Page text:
Over 23,000 persons mostly children were reported missing in eight years in Nigeria amidst armed conflicts in the North-east of the country, according to a new report by the International Committee of the Red Cross (ICRC).
The report, published Wednesday ahead of the annual International Day for the Disappeared on August 30, said the coronavirus pandemic is hindering the search and reunification of missing persons as large gatherings of persons are discouraged.
The report also stated that about 44,000 people are registered as missing across Africa due to conflicts, climate change, and immigration of whom 45 per cent of those are children.
Nigeria, Ethiopia, South Sudan, Cameroon, Libya, Somalia and the Democratic Republic of Congo account for 82 per cent of the disappeared persons registered by the Red Cross in the continent.
Nigeria has the highest number of the missing people registered, at about 23,000, and the report said more 20,000 missing persons are in the Northeast where Boko Haram has continued to unleash terror on defenseless residents since 2009.
Conflict in North-East
Nigeria’s North-east region has been enmeshed in a bloody insurgency for over a decade which has resulted in thousands of deaths and mass displacement of residents in Adamawa, Borno, and Yobe States.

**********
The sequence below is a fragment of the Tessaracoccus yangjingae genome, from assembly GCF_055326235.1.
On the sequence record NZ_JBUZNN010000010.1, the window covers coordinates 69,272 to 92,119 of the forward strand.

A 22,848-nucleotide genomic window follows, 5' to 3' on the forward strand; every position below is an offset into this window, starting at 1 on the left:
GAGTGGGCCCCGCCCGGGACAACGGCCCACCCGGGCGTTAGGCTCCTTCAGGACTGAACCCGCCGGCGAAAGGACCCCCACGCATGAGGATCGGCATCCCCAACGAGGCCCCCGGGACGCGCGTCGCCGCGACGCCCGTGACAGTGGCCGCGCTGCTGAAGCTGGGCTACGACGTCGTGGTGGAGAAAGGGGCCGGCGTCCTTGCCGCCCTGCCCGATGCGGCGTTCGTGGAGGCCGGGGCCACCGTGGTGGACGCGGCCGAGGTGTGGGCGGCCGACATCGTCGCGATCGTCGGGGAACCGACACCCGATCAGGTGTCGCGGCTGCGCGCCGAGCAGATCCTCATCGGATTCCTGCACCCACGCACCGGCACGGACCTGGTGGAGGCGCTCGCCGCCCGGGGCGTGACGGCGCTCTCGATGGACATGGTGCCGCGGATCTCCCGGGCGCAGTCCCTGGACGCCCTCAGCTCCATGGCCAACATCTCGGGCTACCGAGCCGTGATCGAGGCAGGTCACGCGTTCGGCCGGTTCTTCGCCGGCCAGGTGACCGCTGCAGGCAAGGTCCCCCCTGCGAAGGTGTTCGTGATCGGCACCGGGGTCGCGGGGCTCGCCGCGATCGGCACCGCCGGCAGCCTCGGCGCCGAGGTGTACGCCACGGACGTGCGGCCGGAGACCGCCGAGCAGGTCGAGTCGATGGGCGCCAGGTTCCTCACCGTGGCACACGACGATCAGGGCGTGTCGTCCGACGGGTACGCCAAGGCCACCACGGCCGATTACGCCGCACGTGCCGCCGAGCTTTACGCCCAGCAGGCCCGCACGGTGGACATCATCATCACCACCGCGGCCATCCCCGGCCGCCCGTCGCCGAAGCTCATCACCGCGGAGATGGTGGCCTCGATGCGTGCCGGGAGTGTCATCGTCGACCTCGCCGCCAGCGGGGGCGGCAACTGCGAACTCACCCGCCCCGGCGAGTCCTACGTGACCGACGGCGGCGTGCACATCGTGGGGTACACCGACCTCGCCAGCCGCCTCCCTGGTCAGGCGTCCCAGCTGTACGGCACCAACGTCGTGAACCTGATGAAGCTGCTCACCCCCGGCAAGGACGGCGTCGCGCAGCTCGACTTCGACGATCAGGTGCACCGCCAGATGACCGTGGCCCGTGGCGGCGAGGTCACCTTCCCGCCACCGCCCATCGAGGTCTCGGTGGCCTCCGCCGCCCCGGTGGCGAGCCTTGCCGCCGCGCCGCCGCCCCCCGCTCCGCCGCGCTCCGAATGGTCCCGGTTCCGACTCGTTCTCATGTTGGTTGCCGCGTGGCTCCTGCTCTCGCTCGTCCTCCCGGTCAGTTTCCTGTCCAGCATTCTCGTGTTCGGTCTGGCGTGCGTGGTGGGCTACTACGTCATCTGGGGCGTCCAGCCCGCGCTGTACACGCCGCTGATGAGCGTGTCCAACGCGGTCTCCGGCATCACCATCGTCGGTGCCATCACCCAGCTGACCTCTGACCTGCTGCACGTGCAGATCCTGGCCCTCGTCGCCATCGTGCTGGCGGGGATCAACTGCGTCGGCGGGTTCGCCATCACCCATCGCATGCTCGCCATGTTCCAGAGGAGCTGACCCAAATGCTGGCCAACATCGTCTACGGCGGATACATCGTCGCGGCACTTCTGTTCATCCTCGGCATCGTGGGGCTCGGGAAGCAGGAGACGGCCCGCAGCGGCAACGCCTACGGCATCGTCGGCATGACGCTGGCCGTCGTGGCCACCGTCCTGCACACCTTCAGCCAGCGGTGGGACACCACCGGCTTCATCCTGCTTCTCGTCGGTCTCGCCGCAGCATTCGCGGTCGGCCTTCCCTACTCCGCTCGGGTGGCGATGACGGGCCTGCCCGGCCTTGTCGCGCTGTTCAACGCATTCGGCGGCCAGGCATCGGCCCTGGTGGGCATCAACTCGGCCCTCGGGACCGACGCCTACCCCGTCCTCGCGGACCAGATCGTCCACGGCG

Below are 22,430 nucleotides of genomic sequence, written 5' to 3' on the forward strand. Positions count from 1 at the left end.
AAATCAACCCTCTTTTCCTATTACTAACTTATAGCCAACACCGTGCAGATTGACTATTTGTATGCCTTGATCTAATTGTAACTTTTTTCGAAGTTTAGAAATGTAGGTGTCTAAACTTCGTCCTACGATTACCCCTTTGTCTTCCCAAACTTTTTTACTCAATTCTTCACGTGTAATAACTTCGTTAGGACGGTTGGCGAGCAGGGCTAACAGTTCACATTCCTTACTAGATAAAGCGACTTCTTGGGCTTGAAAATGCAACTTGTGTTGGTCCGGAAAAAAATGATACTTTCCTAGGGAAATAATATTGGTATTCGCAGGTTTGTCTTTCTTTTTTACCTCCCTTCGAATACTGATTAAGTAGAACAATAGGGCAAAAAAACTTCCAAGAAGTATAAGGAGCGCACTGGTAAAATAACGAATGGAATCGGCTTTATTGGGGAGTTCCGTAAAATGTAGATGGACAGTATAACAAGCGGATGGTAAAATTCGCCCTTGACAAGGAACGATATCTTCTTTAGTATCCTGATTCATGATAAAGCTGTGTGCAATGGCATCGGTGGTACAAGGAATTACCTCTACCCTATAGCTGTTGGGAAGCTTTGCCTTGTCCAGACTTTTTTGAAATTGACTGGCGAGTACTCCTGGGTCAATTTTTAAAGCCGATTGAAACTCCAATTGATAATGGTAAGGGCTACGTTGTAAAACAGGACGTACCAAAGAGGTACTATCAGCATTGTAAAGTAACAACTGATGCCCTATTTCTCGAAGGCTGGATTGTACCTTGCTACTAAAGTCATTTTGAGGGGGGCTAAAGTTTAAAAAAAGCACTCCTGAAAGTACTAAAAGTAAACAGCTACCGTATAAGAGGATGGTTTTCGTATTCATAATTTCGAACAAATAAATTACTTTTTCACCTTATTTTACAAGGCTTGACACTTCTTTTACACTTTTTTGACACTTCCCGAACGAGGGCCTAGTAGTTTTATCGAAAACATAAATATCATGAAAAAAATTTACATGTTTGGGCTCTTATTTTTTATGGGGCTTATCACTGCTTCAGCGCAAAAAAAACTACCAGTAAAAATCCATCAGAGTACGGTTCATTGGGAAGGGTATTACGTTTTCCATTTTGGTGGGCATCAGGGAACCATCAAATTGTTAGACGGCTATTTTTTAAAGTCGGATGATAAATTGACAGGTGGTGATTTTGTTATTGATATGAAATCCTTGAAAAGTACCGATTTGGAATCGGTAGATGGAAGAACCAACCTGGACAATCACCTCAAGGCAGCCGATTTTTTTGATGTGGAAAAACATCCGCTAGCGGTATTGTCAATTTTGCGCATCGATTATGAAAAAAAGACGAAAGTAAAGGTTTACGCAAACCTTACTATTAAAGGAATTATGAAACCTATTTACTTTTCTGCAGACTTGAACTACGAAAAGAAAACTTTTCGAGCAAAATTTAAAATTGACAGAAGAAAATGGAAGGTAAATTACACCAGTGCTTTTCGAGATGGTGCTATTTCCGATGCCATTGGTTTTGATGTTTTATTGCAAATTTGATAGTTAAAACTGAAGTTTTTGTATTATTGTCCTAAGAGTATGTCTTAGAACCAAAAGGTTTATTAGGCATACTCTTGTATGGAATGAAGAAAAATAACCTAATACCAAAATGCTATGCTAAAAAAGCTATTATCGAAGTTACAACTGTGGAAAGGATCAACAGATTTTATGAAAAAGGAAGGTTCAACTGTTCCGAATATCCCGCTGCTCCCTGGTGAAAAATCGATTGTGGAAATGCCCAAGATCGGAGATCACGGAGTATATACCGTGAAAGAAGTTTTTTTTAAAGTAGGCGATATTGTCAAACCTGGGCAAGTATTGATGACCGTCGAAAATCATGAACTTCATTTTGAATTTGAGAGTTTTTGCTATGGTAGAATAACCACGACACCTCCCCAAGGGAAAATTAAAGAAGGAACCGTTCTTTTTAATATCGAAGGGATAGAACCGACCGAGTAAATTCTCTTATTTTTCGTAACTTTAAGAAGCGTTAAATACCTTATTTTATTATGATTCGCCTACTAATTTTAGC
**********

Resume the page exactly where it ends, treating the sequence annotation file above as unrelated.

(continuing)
Attacks on civilians in the region have continued despite claims by the government that the group has been defeated.
President Muhammadu Buhari came into office in 2015, winning a majority votes on the promise to tackle the northeast insecurity in six months.
In June, Boko Haram in one its deadliest attacks, killed 81 people in Gubio, a Borno community. The UN humanitarian coordinator in Nigeria, Edward Kallon, had while commenting on the killings of the civilians, bemoaned the failing state of insecurity in the Northeast.
Reuniting the children
Aliyu Dawobe, the spokesperson of the ICRC in Nigeria told BBC Hausa Service on Thursday that the Red Cross received complaints of the missing persons in Nigeria due to conflict in the Northeast from 2012 to 2020.
He said the among the missing persons, children constitute 60 per cent of reported disappearance in Nigeria.
“Those missing persons are not under the Red Cross safe custody. They were, however, under the Red Cross search following complaints by relatives of the missing persons because Red Cross does search for the missing persons,” he said.
“The search are mostly conducted at Internally Displaced Person Camps (IDPs), likewise, children do ask us about their missing parents which we normally ask about their names, towns, and addresses then we conduct the search,” Mr Dawobe said.
He said the Red Cross in Nigeria in 2019 was able to reunite over 53 children with their parents and other missing relatives.